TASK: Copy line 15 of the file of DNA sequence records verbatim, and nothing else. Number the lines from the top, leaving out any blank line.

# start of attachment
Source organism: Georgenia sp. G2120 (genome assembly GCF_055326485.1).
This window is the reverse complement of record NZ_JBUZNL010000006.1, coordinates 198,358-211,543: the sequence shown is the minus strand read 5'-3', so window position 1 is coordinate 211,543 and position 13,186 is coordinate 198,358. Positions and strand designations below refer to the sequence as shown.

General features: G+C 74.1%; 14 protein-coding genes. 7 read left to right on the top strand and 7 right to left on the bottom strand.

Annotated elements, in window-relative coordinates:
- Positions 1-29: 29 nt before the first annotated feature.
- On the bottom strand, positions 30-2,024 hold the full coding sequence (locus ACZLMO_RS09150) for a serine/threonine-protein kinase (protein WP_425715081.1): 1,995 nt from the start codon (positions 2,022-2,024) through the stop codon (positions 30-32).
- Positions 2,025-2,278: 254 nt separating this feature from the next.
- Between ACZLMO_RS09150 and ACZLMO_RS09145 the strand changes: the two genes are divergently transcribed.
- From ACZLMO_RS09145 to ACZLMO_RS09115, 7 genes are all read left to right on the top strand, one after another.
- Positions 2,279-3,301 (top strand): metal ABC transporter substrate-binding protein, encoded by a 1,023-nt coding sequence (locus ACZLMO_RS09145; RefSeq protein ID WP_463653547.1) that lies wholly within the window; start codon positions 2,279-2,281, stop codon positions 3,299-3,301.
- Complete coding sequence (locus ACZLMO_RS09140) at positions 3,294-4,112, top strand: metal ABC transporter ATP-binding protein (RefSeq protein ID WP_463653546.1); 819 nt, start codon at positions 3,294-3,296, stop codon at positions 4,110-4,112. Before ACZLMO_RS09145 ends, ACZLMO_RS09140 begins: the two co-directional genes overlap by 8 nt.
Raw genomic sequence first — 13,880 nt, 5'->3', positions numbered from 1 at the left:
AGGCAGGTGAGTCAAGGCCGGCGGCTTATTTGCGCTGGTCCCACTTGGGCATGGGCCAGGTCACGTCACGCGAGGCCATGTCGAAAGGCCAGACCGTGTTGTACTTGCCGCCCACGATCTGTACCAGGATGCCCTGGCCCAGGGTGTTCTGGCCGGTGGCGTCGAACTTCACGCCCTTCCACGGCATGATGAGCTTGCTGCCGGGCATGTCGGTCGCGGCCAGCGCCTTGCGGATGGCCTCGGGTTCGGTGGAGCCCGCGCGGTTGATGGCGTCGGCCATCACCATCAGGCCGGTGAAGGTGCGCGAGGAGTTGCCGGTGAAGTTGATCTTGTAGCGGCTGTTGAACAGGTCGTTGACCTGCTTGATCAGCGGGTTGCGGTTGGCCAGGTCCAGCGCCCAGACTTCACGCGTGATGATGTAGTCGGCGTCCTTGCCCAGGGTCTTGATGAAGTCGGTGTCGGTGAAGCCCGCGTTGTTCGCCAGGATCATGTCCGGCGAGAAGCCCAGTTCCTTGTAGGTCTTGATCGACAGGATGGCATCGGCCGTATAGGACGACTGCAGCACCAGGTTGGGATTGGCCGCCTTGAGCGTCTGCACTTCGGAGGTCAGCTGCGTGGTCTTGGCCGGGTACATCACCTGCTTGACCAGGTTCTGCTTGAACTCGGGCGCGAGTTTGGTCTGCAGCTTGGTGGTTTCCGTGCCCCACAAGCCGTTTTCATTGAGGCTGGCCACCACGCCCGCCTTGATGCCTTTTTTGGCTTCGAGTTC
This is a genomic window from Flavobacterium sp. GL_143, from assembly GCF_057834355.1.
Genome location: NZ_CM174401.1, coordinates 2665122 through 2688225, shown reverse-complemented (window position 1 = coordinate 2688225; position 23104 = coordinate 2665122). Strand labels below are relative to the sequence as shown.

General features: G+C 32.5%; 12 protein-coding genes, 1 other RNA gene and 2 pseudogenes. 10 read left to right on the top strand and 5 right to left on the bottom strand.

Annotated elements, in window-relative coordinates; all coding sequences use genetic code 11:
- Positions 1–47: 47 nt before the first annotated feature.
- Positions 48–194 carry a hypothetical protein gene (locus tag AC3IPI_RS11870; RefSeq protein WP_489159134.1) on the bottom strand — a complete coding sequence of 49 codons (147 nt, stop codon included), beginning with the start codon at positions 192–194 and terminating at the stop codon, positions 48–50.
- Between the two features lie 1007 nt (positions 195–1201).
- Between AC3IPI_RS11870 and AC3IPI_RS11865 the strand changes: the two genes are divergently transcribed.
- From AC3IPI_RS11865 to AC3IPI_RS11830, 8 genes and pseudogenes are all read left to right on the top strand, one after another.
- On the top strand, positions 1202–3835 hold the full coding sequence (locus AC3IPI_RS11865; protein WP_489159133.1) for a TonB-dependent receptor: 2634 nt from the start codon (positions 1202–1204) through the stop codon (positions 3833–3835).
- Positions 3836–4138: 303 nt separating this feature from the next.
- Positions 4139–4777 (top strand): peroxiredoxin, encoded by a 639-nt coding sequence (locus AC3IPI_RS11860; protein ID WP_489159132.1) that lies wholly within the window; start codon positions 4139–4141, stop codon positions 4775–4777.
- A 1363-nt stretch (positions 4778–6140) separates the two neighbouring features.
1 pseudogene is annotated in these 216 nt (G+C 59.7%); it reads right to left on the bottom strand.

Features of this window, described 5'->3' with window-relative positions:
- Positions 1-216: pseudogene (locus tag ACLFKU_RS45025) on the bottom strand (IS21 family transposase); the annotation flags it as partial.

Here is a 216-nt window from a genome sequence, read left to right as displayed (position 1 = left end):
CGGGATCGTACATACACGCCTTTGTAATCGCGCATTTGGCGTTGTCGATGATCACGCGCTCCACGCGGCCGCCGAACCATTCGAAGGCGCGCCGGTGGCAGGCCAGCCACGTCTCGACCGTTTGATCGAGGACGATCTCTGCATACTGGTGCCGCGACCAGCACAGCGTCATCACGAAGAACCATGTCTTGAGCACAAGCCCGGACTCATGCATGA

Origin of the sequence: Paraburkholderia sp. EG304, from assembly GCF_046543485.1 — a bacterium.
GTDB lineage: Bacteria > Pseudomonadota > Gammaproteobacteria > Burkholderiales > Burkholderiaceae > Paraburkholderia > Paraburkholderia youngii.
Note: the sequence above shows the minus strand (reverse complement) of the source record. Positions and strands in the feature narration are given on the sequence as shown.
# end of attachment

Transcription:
Genome location: NZ_CM174401.1, coordinates 2665122 through 2688225, shown reverse-complemented (window position 1 = coordinate 2688225; position 23104 = coordinate 2665122). Strand labels below are relative to the sequence as shown.